There are published standards for the satellite signals, which include current standard orbital elements of the satellites. relative to the earth's axis and the intersection points of the equator and the ecliptic, things like eccentricity, inclination, longitude of ascending node, argument of perigee, semi-major axis, and so forth (well, that's most of them).

I don't know of any published standards for the computation by consumer client devices -- a natural way would be to first determine position in rectilinear coordinates centered at Earth's center of mass, one axis due north, one at the intersection of equator and ecliptic "First point of Ares", before converting to lat-long-altitude coordinates corresponding to any of a small number of standard geoids. (Sea level isn't a sphere, or even, at this level of accuracy, an ellipsoid.) I suppose there are other ways, but this seems most flexible, given that the user may want to select the geoid used.

(Latitude and longitude depend directly on the orientation of measured vertical, which can vary from what you would expect from pure geometry, because of density variations in the earth .)

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Re: 2073: "Kilogram"

Postby Old Bruce » Wed Nov 21, 2018 8:29 pm UTC

ijuin wrote:America is a country where the normal serving size for beer is neither one glass nor one bottle, but rather the pack of bottles in which they are sold. Drinking six to twelve bottles or tins at once is quite common among enthusiasts.

But it is American beer and thus your 'enthusiasts' are mere amateurs. [some sort of sneer (which is actually ironic because I don't drink anymore ) emoticon]

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Re: 2073: "Kilogram"

Postby Pfhorrest » Wed Nov 21, 2018 8:43 pm UTC

Better to drink weak, pissy-tasting beer than warm, beery-tasting piss.

(Who am I kidding, all beer is piss).
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Re: 2073: "Kilogram"

Postby Quizatzhaderac » Wed Nov 21, 2018 9:05 pm UTC

DavidSh wrote:[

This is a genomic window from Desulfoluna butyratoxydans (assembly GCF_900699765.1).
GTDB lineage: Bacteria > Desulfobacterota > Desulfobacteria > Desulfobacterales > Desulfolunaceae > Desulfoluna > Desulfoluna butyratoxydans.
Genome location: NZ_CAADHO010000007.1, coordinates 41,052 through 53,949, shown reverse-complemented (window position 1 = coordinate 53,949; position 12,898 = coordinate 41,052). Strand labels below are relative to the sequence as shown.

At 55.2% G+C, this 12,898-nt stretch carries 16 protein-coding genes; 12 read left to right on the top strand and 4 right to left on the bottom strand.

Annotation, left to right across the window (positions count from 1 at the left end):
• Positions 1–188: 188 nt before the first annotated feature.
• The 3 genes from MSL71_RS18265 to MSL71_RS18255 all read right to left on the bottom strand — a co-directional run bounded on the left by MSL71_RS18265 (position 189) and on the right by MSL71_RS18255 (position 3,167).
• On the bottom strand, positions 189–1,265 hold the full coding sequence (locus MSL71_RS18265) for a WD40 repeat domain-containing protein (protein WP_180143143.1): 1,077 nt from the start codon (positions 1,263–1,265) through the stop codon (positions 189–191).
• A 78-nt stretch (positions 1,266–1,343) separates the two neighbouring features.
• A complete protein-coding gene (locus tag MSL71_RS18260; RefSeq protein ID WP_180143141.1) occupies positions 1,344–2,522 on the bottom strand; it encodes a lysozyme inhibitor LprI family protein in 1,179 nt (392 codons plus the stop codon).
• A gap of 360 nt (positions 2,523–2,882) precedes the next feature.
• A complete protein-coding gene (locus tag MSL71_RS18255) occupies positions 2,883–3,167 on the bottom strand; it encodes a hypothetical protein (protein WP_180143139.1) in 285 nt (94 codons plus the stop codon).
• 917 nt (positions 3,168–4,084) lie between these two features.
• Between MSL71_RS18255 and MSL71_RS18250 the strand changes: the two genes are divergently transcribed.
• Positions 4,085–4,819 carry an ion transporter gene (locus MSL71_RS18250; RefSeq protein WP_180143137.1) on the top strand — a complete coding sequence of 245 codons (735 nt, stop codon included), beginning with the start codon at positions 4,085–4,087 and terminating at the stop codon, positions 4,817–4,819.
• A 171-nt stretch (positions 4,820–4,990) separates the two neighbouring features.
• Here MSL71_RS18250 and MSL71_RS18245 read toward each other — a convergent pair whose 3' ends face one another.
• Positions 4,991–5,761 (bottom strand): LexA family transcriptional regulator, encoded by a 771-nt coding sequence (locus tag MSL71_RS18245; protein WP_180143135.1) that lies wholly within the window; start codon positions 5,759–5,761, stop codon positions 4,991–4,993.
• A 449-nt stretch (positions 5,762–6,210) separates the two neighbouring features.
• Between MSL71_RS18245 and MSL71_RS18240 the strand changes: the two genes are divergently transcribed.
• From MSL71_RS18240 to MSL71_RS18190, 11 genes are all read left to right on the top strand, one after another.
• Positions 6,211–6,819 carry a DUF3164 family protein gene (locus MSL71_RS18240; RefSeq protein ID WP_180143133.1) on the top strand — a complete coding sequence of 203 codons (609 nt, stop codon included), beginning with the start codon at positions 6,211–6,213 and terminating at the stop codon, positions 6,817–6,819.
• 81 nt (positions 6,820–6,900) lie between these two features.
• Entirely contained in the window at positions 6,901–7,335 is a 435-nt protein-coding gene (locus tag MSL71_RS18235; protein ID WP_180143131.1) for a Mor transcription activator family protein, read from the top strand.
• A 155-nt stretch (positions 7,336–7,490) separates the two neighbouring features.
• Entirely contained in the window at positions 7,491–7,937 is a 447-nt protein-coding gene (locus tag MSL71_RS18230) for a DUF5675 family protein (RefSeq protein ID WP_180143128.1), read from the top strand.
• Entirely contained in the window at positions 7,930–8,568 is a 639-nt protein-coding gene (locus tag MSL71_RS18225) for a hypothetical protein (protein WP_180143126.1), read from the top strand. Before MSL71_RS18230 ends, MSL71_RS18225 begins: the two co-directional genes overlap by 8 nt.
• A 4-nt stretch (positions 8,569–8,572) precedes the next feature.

I don't know of any published standards for the computation by consumer client devices --
The reference coordinate system is WGA 84, which is spherical coordinates on an oblate spheroid with some corrections for altitude based on local conditions.

I don't think it's a fiat standard or anything, but if somebody says "GPS coordinates" they likely mean this system or (at least) something very similar.
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Re: 2073: "Kilogram"

Postby dtilque » Wed Nov 21, 2018 9:10 pm UTC

DavidSh wrote:
Pfhorrest wrote:Are these oz as in 1/16lb, or floz? And are floz standardized between US and imperial systems? (e.g. is a US pint exactly 4/5ths an imperial pint?)

These are fluid ounces. The US fluid ounce is about 4% larger than the Imperial fluid ounce. The Imperial fluid volume system is based on the volume of a standard weight of water at some standard temperature and pressure. The US fluid volume system is based on cubic inches.


Specifically, the Imperial gallon was defined as the volume of 10 lbs of water at 62 degrees F. As far as I know, pressure was not specified, but this was 1820-something, so maybe they didn't realise it was an issue. At the same time, the Imperial pint was set to 20 floz, so if the US gallon was exactly 8 lbs of water, the two fluid ounces would be the same. But the 8lbs/gallon is only approximate. The US gallon's original definition was 231 cubic inches, so a US gallon of water is somewhere around 8.3 lbs.

Conclusion: that "pint's a pound, the world around" aphorism is not even true in the US, much less the rest of the world.
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Re: 2073: "Kilogram"

Postby commodorejohn » Thu Nov 22, 2018 9:17 am UTC

Old Bruce wrote:
ijuin wrote:America is a country where the normal serving size for beer is neither one glass nor one bottle, but rather the pack of bottles in which they are sold. Drinking six to twelve bottles or tins at once is quite common among enthusiasts.

But it is American beer and thus your 'enthusiasts' are mere amateurs. [some sort of sneer (which is actually ironic because I don't drink anymore ) emoticon]

Now, now, sir! There is plenty of good beer in the U.S. It's just not any of the major megacorporate megabrands that get all the marketing and are (I assume) the majority of what gets exported to foreign countries.
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Re: 2073: "Kilogram"

Postby Eebster the Great » Thu Nov 22, 2018 10:38 pm UTC

ijuin wrote:America is a country where the normal serving size for beer is neither one glass nor one bottle, but rather the pack of bottles in which they are sold. Drinking six to twelve bottles or tins at once is quite common among enthusiasts.

No real American would drink twelve tins at once, or even a single tin of beer, because we don't sell beer in tins. We sell it in cans. It is only acceptable to confuse tin and aluminum in the case of foil, not beverage cans.